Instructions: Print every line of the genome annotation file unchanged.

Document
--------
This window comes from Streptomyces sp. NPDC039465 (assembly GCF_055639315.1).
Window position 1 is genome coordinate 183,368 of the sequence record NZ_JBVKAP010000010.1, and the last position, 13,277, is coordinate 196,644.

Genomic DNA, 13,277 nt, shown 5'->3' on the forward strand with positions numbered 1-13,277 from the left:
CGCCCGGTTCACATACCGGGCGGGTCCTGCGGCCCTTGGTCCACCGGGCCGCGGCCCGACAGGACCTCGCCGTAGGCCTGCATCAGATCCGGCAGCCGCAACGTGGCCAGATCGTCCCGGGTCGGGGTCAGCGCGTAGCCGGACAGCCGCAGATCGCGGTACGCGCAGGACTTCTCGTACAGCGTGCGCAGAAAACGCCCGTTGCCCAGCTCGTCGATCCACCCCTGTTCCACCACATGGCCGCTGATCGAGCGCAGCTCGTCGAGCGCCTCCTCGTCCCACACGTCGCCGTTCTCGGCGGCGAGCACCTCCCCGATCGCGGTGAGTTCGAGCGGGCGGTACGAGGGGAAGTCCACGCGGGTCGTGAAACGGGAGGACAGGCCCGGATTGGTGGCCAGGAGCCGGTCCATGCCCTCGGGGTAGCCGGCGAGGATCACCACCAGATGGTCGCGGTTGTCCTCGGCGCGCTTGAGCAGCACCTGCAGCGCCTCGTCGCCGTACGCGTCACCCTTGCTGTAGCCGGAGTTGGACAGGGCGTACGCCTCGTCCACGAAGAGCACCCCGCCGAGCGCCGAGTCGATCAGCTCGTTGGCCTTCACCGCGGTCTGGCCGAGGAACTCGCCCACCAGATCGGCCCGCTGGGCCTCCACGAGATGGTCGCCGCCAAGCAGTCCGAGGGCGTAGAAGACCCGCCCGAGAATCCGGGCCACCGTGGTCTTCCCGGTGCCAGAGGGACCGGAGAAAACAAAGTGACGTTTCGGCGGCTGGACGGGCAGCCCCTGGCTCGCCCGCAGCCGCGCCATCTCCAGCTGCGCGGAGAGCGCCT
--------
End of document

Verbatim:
This window comes from Streptomyces sp. NPDC039465 (assembly GCF_055639315.1).
Window position 1 is genome coordinate 183,368 of the sequence record NZ_JBVKAP010000010.1, and the last position, 13,277, is coordinate 196,644.

Genomic DNA, 13,277 nt, shown 5'->3' on the forward strand with positions numbered 1-13,277 from the left:
CGCCCGGTTCACATACCGGGCGGGTCCTGCGGCCCTTGGTCCACCGGGCCGCGGCCCGACAGGACCTCGCCGTAGGCCTGCATCAGATCCGGCAGCCGCAACGTGGCCAGATCGTCCCGGGTCGGGGTCAGCGCGTAGCCGGACAGCCGCAGATCGCGGTACGCGCAGGACTTCTCGTACAGCGTGCGCAGAAAACGCCCGTTGCCCAGCTCGTCGATCCACCCCTGTTCCACCACATGGCCGCTGATCGAGCGCAGCTCGTCGAGCGCCTCCTCGTCCCACACGTCGCCGTTCTCGGCGGCGAGCACCTCCCCGATCGCGGTGAGTTCGAGCGGGCGGTACGAGGGGAAGTCCACGCGGGTCGTGAAACGGGAGGACAGGCCCGGATTGGTGGCCAGGAGCCGGTCCATGCCCTCGGGGTAGCCGGCGAGGATCACCACCAGATGGTCGCGGTTGTCCTCGGCGCGCTTGAGCAGCACCTGCAGCGCCTCGTCGCCGTACGCGTCACCCTTGCTGTAGCCGGAGTTGGACAGGGCGTACGCCTCGTCCACGAAGAGCACCCCGCCGAGCGCCGAGTCGATCAGCTCGTTGGCCTTCACCGCGGTCTGGCCGAGGAACTCGCCCACCAGATCGGCCCGCTGGGCCTCCACGAGATGGTCGCCGCCAAGCAGTCCGAGGGCGTAGAAGACCCGCCCGAGAATCCGGGCCACCGTGGTCTTCCCGGTGCCAGAGGGACCGGAGAAAACAAAGTGACGTTTCGGCGGCTGGACGGGCAGCCCCTGGCTCGCCCGCAGCCGCGCCATCTCCAGCTGCGCGGAGAGCGCCT